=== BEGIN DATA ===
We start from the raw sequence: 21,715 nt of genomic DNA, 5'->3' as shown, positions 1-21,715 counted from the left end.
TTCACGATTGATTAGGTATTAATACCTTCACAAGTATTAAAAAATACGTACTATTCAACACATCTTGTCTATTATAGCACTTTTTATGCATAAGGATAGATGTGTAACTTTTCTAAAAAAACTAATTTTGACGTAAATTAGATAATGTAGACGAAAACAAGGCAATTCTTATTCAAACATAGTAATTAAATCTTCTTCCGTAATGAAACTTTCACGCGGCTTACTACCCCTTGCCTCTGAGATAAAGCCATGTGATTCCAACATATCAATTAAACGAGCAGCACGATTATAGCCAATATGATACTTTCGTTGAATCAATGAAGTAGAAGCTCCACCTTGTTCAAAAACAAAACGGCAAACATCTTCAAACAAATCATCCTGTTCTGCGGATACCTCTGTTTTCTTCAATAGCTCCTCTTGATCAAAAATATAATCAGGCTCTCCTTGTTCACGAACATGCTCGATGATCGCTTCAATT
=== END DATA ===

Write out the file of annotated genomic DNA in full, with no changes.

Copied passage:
We start from the raw sequence: 21,715 nt of genomic DNA, 5'->3' as shown, positions 1-21,715 counted from the left end.
TTCACGATTGATTAGGTATTAATACCTTCACAAGTATTAAAAAATACGTACTATTCAACACATCTTGTCTATTATAGCACTTTTTATGCATAAGGATAGATGTGTAACTTTTCTAAAAAAACTAATTTTGACGTAAATTAGATAATGTAGACGAAAACAAGGCAATTCTTATTCAAACATAGTAATTAAATCTTCTTCCGTAATGAAACTTTCACGCGGCTTACTACCCCTTGCCTCTGAGATAAAGCCATGTGATTCCAACATATCAATTAAACGAGCAGCACGATTATAGCCAATATGATACTTTCGTTGAATCAATGAAGTAGAAGCTCCACCTTGTTCAAAAACAAAACGGCAAACATCTTCAAACAAATCATCCTGTTCTGCGGATACCTCTGTTTTCTTCAATAGCTCCTCTTGATCAAAAATATAATCAGGCTCTCCTTGTTCACGAACATGCTCGATGATCGCTTCAATT